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Did public input alter church consolidation plan?

Beacons of Light modified by 'local considerations'
Posted at 2:12 PM, Dec 07, 2021
and last updated 2021-12-08 10:15:21-05

CINCINNATI — When the Archdiocese of Cincinnati invited public comment on the Beacons of Light initiative, Father Alex McCullough’s flock had a lot to say about it.

“I know for a fact that a fair number of my parishioners and a fair number of my staff gave their thoughts, as did I,” said the 33-year-old pastor of three churches in the Winton Wyoming Pastoral Region. “We were very intentional about telling them from the pulpit that this is an important step in the process, and they should let their voice be heard.”

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Fr. Alex McCullough became pastor in 2018 of the three-church Winton Wyoming Pastoral Region.

Church officials got the message loud and clear, based on the revised maps published by the Archdiocese Sunday.

The new maps corrected a problem McCullough spotted immediately when Beacons of Light was announced in October. They assigned St. James of the Valley in Wyoming to a parish family that did not include Our Lady of the Rosary in Winton Woods and St. Mathias the Apostle in Forest Park. And that could have erased seven years of hard work by those three parishes to consolidate staffs, share a school and recruit new parishioners.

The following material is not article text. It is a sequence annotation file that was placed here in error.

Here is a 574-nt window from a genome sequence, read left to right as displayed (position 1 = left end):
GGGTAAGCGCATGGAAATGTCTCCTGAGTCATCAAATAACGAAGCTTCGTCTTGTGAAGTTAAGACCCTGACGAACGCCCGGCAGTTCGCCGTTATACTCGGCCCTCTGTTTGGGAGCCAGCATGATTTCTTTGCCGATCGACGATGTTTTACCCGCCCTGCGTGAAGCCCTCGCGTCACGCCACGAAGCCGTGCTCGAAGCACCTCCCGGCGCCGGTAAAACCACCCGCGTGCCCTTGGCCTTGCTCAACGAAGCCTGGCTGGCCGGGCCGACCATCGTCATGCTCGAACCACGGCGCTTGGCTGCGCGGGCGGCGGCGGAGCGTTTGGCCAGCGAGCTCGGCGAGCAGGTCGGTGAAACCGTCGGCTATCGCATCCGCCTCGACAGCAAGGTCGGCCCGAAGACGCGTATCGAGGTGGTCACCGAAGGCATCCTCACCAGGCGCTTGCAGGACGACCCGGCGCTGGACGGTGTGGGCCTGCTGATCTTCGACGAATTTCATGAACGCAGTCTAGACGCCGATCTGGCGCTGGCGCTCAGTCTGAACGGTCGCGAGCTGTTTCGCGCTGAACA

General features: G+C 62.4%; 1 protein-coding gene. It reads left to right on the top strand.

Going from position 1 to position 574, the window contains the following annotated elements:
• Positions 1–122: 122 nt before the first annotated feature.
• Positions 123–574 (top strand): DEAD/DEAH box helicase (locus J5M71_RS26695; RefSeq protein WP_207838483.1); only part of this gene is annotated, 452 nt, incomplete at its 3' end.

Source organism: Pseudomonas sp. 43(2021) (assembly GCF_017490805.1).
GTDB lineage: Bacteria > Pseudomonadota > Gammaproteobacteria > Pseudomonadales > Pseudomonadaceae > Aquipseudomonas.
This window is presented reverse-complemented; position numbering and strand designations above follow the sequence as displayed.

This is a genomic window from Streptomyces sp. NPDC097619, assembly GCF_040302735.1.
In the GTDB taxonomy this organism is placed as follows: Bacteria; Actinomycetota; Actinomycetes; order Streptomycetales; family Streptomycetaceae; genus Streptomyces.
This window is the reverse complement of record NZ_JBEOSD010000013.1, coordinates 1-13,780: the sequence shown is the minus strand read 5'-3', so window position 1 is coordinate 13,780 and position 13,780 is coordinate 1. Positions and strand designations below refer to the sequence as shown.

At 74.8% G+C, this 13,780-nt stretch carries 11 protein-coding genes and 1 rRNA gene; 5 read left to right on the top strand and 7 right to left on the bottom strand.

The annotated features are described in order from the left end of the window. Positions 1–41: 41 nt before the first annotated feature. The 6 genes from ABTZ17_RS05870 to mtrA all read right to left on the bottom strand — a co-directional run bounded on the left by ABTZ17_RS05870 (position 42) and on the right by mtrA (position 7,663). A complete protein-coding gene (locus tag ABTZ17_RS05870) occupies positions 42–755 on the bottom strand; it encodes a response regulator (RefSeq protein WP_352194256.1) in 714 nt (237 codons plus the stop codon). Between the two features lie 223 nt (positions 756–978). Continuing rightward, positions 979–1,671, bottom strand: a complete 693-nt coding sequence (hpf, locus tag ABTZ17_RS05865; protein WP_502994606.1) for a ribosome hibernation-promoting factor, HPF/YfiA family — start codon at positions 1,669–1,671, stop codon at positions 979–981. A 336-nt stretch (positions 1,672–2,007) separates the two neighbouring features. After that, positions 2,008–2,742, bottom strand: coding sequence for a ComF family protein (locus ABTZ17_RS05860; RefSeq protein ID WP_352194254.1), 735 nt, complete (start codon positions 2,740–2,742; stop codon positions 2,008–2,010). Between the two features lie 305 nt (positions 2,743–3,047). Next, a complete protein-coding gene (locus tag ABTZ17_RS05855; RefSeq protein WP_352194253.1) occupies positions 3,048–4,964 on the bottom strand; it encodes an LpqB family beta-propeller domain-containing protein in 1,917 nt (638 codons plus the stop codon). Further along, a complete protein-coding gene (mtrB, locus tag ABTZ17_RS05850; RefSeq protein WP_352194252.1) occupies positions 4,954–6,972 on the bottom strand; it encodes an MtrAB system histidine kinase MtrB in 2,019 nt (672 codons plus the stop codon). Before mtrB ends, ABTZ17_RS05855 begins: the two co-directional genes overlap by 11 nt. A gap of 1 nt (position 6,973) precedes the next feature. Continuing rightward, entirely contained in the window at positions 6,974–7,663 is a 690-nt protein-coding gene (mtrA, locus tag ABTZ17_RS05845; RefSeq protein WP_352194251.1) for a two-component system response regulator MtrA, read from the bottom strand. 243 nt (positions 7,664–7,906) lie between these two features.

“We’ve been one of the fastest-growing regions in the archdiocese over the last three years,” McCullough said. “There’s a lot of momentum, a lot of excitement.”

The new maps returned St. James to its parish partners in the Winton Wyoming Pastoral Region, while adding a fourth church – Our Lady of the Valley in Reading.

The Archdiocese received roughly 7,800 comments from local Catholics about the Beacons of Light restructuring plan, which assigned parishes to groups that will be asked to consolidate operations in the next five years. Spokeswoman Jennifer Schack said about 25% of the public comments involved “local considerations” like the St. James predicament.

“Although we had conceptually these ideas of the existing relationships, hearing it from the people that are in the parishes of their hopes for the future or success stories of how they’re working together already, those local considerations were definitely highlighted and made for some edits that are hopefully very strong for the final arrangement,” Schack said.

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Jennifer Schack, director of media relations, Archdiocese of Cincinnati.

Another example involved two churches in Milford that were split apart in the original draft but re-united in map two. St. Andrew the Apostle and St. Elizabeth Ann Seton have jointly operated a school since 1959. But the original maps assigned St. Andrew to a two-parish family with St. Veronica in Mt. Carmel, while Seton was paired with St. Columban in Loveland.

“That arrangement had a very high volume of input, people wanting that to be put back together,” Schack said.